A tradition going down in flames

Burning effigies should not be a school-sponsored event

A tradition going down in flames

Naomi Sutch, Reporter

When I think about sportsmanship, the first thing that comes to mind is shaking hands with the opposing team after a game. If we didn’t care about sportsmanship, then why shake hands?

As we know, Oakwood has an annual homecoming bonfire in which we also burn an effigy. Burning an effigy of an opposing team is one great example of bad sportsmanship. I find it wrong in so many ways. 

The reason that Oakwood throws an effigy into a fire is that we want to convey the message that we will win against our opposing team. However, it can send off the wrong meaning. As I mentioned before, it’s not very sportsman-like. Secondly, it’s not respectful. How would we feel if one (or all) of our opposing football teams burned a dummy with an Oakwood jersey?

When I think of what Oakwood would feel like if an effigy was burned of us, it’s not a positive thought. I think of the golden rule, specifically: treat others how you want to be treated. It’s a rule that is supposed to be learned in preschool. If teenagers and adults can’t follow that rule, why teach it in the first place?

I understand that football is just a game and we’re not actually burning a real player, but that isn’t an excuse to be wildly disrespectful toward a whole school. I also understand that burning the dummy is a tradition, but not all traditions are worth preserving.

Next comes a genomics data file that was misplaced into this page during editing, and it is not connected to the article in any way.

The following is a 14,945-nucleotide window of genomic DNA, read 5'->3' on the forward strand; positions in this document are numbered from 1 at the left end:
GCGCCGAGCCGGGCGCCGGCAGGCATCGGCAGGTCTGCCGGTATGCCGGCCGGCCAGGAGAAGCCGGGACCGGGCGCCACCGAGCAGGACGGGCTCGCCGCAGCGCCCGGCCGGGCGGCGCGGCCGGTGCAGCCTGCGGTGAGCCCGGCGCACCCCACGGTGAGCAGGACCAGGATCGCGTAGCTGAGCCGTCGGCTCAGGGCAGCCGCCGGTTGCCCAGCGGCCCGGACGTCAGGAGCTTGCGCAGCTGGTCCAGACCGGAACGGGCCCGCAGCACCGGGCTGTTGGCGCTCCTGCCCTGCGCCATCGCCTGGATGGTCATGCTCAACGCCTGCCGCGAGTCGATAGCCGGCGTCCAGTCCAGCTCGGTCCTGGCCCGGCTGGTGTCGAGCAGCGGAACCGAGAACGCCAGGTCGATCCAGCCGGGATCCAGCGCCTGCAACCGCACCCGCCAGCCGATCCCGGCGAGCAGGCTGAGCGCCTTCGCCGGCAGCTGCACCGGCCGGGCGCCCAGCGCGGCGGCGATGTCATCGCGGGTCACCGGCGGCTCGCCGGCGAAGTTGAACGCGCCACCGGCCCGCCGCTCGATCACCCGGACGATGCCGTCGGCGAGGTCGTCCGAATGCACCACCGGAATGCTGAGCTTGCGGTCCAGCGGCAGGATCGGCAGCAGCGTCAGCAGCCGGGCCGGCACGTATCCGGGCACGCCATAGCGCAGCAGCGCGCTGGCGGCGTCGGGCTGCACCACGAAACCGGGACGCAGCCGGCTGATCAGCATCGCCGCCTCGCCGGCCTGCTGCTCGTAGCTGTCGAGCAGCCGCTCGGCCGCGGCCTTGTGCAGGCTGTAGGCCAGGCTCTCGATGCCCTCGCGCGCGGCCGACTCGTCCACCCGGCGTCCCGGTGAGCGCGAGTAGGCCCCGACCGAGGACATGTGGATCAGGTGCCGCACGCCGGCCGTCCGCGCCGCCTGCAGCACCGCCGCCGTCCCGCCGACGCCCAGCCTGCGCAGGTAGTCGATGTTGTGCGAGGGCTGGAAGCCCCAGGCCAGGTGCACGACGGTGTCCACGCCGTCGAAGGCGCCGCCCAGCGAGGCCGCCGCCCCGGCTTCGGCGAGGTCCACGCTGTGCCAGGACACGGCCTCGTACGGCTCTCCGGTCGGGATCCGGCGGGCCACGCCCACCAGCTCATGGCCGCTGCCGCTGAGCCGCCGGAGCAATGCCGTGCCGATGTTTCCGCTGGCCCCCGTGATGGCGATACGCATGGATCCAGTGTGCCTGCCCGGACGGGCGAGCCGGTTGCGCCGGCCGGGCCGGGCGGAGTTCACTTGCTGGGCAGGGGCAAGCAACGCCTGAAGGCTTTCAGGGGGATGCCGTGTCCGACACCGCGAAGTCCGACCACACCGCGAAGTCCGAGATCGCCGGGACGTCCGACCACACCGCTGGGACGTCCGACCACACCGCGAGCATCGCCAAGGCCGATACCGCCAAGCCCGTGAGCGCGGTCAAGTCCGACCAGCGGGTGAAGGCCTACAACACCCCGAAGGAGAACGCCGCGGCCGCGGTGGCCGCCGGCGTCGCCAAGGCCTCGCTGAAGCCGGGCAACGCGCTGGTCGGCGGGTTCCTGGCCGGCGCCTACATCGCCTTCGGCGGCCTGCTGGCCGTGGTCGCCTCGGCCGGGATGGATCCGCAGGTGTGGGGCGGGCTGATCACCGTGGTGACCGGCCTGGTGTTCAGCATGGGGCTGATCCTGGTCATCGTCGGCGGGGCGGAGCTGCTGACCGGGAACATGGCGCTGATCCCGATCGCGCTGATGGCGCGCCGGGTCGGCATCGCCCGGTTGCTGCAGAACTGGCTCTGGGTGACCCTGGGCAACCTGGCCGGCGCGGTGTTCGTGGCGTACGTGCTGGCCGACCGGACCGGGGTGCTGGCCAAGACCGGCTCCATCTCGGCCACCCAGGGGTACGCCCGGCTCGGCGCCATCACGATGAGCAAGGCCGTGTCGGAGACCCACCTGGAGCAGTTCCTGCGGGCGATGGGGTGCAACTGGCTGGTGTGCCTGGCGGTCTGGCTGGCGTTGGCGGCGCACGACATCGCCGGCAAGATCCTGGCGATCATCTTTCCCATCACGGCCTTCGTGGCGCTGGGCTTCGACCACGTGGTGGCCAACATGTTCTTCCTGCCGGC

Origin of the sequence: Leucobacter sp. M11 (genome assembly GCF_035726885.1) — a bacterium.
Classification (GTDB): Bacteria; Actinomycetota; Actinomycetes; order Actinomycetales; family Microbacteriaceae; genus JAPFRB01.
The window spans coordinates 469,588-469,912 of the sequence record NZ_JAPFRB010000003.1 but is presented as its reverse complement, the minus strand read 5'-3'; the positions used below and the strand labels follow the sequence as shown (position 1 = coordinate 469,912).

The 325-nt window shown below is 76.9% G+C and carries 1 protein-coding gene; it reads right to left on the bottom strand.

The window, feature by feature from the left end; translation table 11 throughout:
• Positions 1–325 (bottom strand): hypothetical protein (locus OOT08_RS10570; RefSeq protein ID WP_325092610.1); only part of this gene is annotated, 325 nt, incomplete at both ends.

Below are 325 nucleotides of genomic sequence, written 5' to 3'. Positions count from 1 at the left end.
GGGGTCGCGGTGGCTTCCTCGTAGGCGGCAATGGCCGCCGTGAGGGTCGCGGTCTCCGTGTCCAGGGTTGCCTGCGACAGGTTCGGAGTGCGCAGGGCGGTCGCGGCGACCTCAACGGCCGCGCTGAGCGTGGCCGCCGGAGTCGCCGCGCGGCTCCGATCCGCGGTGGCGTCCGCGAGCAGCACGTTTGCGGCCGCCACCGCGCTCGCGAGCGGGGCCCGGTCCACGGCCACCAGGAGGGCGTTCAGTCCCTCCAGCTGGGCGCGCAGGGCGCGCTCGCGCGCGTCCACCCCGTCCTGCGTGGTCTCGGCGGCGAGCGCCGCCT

According to The Washington Post, in 2018, a high school in Texas burned an effigy of a black player on the opposing team in an annual homecoming bonfire. This obviously sent off a highly-racist message that offended millions across the country.

We’re aware that Oakwood would never do anything intentionally racist and that our bonfire doesn’t have a racist connotation, but because of the past uses of effigies, it still gives off a negative connotation. The last thing we want is to be associated with any particular negative idea like racism. Even aside from racism, burning an effigy still is representative of burning a human. It is wrong to see that in a positive light.

I don’t think that all effigy-burning should be banned, it just shouldn’t be school-sponsored. Everybody is entitled to burn an effigy on their own property, but schools sponsoring these activities may encourage behavior that we may not want to be known for.